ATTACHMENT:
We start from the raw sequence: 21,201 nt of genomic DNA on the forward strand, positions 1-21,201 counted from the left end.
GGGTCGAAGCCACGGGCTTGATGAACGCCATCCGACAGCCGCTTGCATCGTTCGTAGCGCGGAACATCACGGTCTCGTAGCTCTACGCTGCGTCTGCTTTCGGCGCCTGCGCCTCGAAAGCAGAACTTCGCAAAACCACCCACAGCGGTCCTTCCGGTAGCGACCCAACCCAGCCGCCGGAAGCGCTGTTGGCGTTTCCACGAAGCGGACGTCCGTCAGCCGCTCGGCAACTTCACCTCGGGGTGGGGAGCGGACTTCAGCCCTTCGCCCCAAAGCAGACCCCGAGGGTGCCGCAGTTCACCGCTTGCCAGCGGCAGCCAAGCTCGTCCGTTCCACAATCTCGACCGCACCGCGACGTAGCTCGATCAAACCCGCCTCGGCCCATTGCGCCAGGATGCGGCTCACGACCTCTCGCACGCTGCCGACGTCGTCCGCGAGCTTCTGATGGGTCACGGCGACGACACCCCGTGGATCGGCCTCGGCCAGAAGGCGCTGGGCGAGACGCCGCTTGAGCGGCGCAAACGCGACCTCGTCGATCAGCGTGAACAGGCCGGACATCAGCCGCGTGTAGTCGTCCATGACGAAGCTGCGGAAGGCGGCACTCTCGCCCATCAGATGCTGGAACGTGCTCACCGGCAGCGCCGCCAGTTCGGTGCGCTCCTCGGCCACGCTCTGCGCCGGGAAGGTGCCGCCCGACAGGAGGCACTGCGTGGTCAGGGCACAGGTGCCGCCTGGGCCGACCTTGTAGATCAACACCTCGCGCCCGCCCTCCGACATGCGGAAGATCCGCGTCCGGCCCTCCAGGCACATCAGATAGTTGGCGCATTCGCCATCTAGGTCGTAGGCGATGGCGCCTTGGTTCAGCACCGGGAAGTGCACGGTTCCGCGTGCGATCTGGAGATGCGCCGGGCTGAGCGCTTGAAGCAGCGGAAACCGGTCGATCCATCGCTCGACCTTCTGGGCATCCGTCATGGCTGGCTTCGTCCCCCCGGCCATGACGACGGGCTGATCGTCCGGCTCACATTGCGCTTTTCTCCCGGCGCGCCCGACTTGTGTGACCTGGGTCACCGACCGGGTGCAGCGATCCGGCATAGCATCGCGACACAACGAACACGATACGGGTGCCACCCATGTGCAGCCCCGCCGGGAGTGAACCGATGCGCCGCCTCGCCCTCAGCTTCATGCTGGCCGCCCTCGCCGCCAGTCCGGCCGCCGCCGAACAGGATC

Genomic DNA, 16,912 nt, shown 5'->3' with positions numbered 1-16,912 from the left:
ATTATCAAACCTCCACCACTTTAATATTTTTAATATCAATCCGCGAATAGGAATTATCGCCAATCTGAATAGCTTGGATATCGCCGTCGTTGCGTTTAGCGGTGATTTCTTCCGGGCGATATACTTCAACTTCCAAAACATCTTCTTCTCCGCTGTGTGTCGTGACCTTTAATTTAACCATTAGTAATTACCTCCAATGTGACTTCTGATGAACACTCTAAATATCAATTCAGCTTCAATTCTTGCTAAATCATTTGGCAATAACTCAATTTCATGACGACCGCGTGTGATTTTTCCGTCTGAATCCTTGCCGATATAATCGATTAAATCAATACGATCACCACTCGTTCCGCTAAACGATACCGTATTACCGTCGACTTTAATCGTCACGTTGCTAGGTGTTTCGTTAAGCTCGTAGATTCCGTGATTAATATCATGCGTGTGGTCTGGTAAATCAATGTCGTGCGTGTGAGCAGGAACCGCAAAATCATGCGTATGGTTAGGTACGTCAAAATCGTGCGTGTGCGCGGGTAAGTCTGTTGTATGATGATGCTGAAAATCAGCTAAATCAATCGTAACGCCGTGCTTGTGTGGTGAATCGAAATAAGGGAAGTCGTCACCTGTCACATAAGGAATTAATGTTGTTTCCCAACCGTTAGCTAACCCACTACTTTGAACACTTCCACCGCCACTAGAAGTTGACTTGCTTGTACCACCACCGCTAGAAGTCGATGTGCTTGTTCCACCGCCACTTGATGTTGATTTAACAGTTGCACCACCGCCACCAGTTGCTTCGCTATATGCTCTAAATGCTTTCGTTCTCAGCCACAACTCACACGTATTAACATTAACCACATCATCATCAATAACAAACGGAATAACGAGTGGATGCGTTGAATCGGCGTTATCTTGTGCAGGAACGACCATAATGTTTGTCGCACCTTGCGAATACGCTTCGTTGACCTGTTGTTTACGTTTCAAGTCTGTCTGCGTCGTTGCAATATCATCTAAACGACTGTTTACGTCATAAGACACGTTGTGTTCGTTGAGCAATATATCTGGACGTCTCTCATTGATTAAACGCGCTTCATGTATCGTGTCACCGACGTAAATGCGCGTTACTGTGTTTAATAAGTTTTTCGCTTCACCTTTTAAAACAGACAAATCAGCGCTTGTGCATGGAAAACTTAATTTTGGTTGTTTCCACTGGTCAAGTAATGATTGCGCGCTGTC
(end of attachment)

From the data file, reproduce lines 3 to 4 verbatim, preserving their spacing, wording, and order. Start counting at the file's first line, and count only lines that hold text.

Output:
Genomic DNA, 16,912 nt, shown 5'->3' with positions numbered 1-16,912 from the left:
ATTATCAAACCTCCACCACTTTAATATTTTTAATATCAATCCGCGAATAGGAATTATCGCCAATCTGAATAGCTTGGATATCGCCGTCGTTGCGTTTAGCGGTGATTTCTTCCGGGCGATATACTTCAACTTCCAAAACATCTTCTTCTCCGCTGTGTGTCGTGACCTTTAATTTAACCATTAGTAATTACCTCCAATGTGACTTCTGATGAACACTCTAAATATCAATTCAGCTTCAATTCTTGCTAAATCATTTGGCAATAACTCAATTTCATGACGACCGCGTGTGATTTTTCCGTCTGAATCCTTGCCGATATAATCGATTAAATCAATACGATCACCACTCGTTCCGCTAAACGATACCGTATTACCGTCGACTTTAATCGTCACGTTGCTAGGTGTTTCGTTAAGCTCGTAGATTCCGTGATTAATATCATGCGTGTGGTCTGGTAAATCAATGTCGTGCGTGTGAGCAGGAACCGCAAAATCATGCGTATGGTTAGGTACGTCAAAATCGTGCGTGTGCGCGGGTAAGTCTGTTGTATGATGATGCTGAAAATCAGCTAAATCAATCGTAACGCCGTGCTTGTGTGGTGAATCGAAATAAGGGAAGTCGTCACCTGTCACATAAGGAATTAATGTTGTTTCCCAACCGTTAGCTAACCCACTACTTTGAACACTTCCACCGCCACTAGAAGTTGACTTGCTTGTACCACCACCGCTAGAAGTCGATGTGCTTGTTCCACCGCCACTTGATGTTGATTTAACAGTTGCACCACCGCCACCAGTTGCTTCGCTATATGCTCTAAATGCTTTCGTTCTCAGCCACAACTCACACGTATTAACATTAACCACATCATCATCAATAACAAACGGAATAACGAGTGGATGCGTTGAATCGGCGTTATCTTGTGCAGGAACGACCATAATGTTTGTCGCACCTTGCGAATACGCTTCGTTGACCTGTTGTTTACGTTTCAAGTCTGTCTGCGTCGTTGCAATATCATCTAAACGACTGTTTACGTCATAAGACACGTTGTGTTCGTTGAGCAATATATCTGGACGTCTCTCATTGATTAAACGCGCTTCATGTATCGTGTCACCGACGTAAATGCGCGTTACTGTGTTTAATAAGTTTTTCGCTTCACCTTTTAAAACAGACAAATCAGCGCTTGTGCATGGAAAACTTAATTTTGGTTGTTTCCACTGGTCAAGTAATGATTGCGCGCTGTC